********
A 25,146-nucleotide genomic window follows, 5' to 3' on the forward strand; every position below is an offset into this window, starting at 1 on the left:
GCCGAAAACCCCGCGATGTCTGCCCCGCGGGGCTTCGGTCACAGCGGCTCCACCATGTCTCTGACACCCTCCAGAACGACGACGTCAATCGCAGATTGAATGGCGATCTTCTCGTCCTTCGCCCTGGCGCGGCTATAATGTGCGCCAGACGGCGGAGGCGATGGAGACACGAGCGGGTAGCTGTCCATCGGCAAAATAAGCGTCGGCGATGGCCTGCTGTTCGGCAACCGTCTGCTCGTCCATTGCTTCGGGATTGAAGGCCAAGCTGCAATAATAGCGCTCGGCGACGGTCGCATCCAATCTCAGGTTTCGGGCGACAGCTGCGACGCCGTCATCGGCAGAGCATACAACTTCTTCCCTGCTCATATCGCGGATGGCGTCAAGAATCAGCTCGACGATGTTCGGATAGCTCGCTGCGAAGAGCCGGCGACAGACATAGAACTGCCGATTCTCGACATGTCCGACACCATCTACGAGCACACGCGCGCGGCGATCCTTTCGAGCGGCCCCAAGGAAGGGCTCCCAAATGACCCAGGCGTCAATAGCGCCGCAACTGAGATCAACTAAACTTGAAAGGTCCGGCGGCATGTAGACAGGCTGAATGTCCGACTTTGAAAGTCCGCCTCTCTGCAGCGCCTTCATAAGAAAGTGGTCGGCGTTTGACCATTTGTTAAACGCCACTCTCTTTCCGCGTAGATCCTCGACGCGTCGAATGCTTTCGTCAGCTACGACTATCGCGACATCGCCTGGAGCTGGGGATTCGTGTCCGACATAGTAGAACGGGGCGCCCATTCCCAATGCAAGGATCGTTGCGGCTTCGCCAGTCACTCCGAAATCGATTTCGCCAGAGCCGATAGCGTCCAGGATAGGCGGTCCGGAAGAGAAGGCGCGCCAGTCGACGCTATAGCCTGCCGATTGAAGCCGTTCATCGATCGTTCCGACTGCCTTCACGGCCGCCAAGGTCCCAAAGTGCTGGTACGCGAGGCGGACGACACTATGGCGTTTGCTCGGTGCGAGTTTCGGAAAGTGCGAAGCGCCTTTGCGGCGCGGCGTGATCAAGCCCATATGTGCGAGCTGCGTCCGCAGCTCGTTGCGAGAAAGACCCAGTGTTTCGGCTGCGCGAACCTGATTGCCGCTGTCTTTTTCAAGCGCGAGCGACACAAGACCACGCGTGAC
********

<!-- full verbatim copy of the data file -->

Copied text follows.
A 25,146-nucleotide genomic window follows, 5' to 3' on the forward strand; every position below is an offset into this window, starting at 1 on the left:
GCCGAAAACCCCGCGATGTCTGCCCCGCGGGGCTTCGGTCACAGCGGCTCCACCATGTCTCTGACACCCTCCAGAACGACGACGTCAATCGCAGATTGAATGGCGATCTTCTCGTCCTTCGCCCTGGCGCGGCTATAATGTGCGCCAGACGGCGGAGGCGATGGAGACACGAGCGGGTAGCTGTCCATCGGCAAAATAAGCGTCGGCGATGGCCTGCTGTTCGGCAACCGTCTGCTCGTCCATTGCTTCGGGATTGAAGGCCAAGCTGCAATAATAGCGCTCGGCGACGGTCGCATCCAATCTCAGGTTTCGGGCGACAGCTGCGACGCCGTCATCGGCAGAGCATACAACTTCTTCCCTGCTCATATCGCGGATGGCGTCAAGAATCAGCTCGACGATGTTCGGATAGCTCGCTGCGAAGAGCCGGCGACAGACATAGAACTGCCGATTCTCGACATGTCCGACACCATCTACGAGCACACGCGCGCGGCGATCCTTTCGAGCGGCCCCAAGGAAGGGCTCCCAAATGACCCAGGCGTCAATAGCGCCGCAACTGAGATCAACTAAACTTGAAAGGTCCGGCGGCATGTAGACAGGCTGAATGTCCGACTTTGAAAGTCCGCCTCTCTGCAGCGCCTTCATAAGAAAGTGGTCGGCGTTTGACCATTTGTTAAACGCCACTCTCTTTCCGCGTAGATCCTCGACGCGTCGAATGCTTTCGTCAGCTACGACTATCGCGACATCGCCTGGAGCTGGGGATTCGTGTCCGACATAGTAGAACGGGGCGCCCATTCCCAATGCAAGGATCGTTGCGGCTTCGCCAGTCACTCCGAAATCGATTTCGCCAGAGCCGATAGCGTCCAGGATAGGCGGTCCGGAAGAGAAGGCGCGCCAGTCGACGCTATAGCCTGCCGATTGAAGCCGTTCATCGATCGTTCCGACTGCCTTCACGGCCGCCAAGGTCCCAAAGTGCTGGTACGCGAGGCGGACGACACTATGGCGTTTGCTCGGTGCGAGTTTCGGAAAGTGCGAAGCGCCTTTGCGGCGCGGCGTGATCAAGCCCATATGTGCGAGCTGCGTCCGCAGCTCGTTGCGAGAAAGACCCAGTGTTTCGGCTGCGCGAACCTGATTGCCGCTGTCTTTTTCAAGCGCGAGCGACACAAGACCACGCGTGAC